About That Building at Fyler & Ivanhoe

01 fyler ivanhoe

3286 Ivanhoe Avenue at Fyler Avenue
Lindenwood Park neighborhood, South St. Louis City

I have long admired this building, always so crisp and clean, immaculately cared for and coordinated, all year long. But it has a special luster every summer, when that flanking pair of pink tropicals appear, so vibrant and luscious against the complimentary green that they appear to be fake flowers.

An inspection on foot confirms they are real flowers, and every detail of this building at the start of the Ivanhoe Business District (or Downtown Ivanhoe) looks as good up close as it does paused momentarily in your car at the stop sign intersection.

St. Louis City records list the building as erected in 1948. The 1947-48 City directory confirms this. The 2-story portion at the corner has marvelous (and what appear to be original) metal frame windows that wrap around 3 of its corners, and a shallow hipped roof that feels like a surprising choice since the art deco flourishes around each shop entrance may have suggested a flat roof.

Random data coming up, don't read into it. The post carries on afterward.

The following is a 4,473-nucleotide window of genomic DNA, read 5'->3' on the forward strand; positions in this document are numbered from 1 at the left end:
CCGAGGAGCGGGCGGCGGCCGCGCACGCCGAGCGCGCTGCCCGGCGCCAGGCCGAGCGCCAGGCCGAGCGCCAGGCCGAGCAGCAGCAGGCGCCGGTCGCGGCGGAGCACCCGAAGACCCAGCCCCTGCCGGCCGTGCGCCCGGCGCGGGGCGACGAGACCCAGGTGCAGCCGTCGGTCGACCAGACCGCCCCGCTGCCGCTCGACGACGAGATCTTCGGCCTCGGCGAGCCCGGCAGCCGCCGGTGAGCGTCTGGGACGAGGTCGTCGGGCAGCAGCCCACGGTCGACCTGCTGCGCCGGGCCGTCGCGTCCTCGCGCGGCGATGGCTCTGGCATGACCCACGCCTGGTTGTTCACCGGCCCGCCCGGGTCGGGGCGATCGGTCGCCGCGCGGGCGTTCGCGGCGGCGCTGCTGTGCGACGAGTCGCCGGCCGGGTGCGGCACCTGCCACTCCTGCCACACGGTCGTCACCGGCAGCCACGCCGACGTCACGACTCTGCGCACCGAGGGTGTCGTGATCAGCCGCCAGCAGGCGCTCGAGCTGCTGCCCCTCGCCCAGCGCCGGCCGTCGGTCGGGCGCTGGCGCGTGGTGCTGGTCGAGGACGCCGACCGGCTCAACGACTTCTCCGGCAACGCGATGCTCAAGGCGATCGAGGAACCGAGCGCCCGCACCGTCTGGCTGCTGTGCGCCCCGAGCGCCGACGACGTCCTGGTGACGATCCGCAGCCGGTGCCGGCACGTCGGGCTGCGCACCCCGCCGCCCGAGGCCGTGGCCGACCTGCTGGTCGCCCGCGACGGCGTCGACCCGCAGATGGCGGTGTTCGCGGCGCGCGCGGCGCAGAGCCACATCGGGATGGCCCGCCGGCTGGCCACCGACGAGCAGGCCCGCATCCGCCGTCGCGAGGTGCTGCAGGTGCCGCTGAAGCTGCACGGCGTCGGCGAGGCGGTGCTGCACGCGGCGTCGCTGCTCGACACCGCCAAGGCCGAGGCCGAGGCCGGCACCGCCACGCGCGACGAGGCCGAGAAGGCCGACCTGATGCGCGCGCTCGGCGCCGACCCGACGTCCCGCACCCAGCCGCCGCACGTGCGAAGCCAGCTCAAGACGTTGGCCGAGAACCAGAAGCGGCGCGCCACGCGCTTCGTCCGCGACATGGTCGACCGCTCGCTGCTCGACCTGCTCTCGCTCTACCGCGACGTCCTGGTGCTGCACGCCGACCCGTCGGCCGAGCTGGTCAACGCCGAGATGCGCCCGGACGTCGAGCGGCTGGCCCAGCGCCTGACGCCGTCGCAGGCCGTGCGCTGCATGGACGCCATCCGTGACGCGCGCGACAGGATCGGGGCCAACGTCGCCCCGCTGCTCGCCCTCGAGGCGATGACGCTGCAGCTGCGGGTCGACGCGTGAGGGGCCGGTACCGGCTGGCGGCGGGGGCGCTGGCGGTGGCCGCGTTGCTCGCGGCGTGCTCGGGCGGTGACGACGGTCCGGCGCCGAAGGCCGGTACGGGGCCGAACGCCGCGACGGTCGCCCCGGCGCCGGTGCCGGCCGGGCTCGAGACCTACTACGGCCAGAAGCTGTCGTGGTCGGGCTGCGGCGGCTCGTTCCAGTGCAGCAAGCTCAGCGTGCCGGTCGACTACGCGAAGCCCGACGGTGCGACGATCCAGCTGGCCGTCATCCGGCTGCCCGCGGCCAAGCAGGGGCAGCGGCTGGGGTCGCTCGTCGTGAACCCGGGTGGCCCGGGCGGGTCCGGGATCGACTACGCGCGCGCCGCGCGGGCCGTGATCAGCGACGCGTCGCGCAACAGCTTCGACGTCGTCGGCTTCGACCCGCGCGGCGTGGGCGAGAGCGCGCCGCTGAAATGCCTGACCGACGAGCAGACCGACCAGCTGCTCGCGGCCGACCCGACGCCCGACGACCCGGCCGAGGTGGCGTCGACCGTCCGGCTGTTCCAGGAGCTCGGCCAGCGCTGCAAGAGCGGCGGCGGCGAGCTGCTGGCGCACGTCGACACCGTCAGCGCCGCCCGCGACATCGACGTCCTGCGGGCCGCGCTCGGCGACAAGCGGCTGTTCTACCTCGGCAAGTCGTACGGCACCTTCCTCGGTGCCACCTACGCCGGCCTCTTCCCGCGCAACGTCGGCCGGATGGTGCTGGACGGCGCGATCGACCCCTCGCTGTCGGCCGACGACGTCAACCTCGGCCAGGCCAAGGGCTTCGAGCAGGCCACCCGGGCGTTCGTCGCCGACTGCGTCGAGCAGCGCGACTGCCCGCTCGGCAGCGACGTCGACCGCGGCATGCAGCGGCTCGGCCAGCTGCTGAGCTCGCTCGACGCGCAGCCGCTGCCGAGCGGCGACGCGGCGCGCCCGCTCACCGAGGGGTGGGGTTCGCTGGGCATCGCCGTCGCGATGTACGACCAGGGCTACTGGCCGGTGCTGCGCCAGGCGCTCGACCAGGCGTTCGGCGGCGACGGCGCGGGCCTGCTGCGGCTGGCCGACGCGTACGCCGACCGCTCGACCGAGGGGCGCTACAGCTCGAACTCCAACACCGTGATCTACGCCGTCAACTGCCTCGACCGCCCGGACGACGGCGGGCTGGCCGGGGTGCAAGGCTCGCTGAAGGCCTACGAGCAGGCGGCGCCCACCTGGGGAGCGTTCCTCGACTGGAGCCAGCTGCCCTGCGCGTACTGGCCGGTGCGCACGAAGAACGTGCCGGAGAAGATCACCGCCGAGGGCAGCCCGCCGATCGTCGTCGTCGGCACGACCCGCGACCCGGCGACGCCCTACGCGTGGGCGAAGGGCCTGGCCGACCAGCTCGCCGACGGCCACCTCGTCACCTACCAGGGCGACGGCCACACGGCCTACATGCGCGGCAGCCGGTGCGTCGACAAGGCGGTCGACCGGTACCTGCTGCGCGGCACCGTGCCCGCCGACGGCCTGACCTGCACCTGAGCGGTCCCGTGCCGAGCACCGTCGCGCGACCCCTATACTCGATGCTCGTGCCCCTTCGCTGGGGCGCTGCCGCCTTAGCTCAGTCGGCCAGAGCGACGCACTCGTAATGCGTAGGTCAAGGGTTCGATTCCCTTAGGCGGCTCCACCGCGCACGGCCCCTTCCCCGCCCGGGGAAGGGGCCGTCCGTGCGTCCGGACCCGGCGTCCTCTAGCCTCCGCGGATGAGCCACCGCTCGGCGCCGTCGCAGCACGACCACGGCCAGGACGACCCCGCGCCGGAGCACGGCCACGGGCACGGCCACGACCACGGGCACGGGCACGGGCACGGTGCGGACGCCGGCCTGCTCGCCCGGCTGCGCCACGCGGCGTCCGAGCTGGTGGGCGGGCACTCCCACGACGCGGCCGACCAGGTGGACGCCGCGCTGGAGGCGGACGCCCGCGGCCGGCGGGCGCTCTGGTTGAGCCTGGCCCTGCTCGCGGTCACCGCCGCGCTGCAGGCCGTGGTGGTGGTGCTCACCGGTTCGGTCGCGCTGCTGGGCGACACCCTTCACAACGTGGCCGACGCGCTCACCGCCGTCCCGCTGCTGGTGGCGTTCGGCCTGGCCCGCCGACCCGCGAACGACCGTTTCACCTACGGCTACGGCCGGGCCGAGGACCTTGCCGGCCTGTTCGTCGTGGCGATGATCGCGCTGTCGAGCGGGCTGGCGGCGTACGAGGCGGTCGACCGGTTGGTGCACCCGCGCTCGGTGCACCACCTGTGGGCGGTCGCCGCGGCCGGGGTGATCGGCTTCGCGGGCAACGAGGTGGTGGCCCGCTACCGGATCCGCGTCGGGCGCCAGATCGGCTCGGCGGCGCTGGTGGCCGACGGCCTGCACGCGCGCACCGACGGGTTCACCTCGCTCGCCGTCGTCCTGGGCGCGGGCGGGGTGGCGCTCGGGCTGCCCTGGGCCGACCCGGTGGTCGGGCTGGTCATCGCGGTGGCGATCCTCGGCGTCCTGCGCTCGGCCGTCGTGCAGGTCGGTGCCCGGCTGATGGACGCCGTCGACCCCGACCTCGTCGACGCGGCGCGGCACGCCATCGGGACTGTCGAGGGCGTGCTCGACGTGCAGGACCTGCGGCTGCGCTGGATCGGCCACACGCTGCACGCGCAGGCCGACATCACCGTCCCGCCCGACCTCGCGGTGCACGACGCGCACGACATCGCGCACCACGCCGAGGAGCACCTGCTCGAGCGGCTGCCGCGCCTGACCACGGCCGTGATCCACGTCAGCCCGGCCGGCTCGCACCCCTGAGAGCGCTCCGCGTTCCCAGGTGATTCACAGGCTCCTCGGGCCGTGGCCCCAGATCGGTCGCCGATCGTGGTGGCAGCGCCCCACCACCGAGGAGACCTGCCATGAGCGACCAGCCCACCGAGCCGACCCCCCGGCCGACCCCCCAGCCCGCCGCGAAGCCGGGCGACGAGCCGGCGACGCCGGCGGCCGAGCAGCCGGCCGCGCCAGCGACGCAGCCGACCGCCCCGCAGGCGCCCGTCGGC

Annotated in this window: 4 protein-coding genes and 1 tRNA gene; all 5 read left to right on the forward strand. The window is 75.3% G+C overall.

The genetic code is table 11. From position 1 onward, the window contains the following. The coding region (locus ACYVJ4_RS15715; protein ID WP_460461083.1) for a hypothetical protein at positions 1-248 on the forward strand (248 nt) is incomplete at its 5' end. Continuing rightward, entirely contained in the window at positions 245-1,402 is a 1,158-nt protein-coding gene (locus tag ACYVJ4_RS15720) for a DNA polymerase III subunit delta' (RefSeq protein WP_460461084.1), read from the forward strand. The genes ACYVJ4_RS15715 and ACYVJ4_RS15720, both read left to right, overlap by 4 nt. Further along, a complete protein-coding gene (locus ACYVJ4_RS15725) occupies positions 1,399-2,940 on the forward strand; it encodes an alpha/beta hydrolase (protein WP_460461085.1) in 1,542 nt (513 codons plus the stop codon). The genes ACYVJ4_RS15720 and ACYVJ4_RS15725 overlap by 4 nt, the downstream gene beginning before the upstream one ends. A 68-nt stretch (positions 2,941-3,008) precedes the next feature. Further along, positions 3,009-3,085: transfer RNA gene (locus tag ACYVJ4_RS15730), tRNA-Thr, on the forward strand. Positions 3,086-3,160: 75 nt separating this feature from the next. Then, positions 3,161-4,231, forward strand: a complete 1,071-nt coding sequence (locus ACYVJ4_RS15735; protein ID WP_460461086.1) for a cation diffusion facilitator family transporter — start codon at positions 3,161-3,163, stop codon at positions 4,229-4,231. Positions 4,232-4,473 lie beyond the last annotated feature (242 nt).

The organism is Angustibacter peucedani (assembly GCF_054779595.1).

The building lists only one address on Fyler (6669) and from day one, that belonged to dentist Samuel L. Benson, until it switched over to Surveying Instruments Serv. Co in 1965. I’m guessing this entrance leads directly to the 2nd floor where an engineering firm resides today. When the evening sun shines in those 2nd story windows you could once see what looked like a drafting board, and I like to imagine how wonderful it must be to work in that environment, enjoying that view of the mid-century modern church across the intersection.

Here’s the entrance to 3286 Ivanhoe with the divine color coordination. The city directory listing from 1948 to 1954 simply states “Fred H. Schneider” with no descriptor of it being a business. It was leading me to think that this was possibly the entrance to the second floor? But by 1955 it was the home of Winkelmann-Ivanhoe Pharmacy for almost 15 years, which was surely a ground floor shop, yes?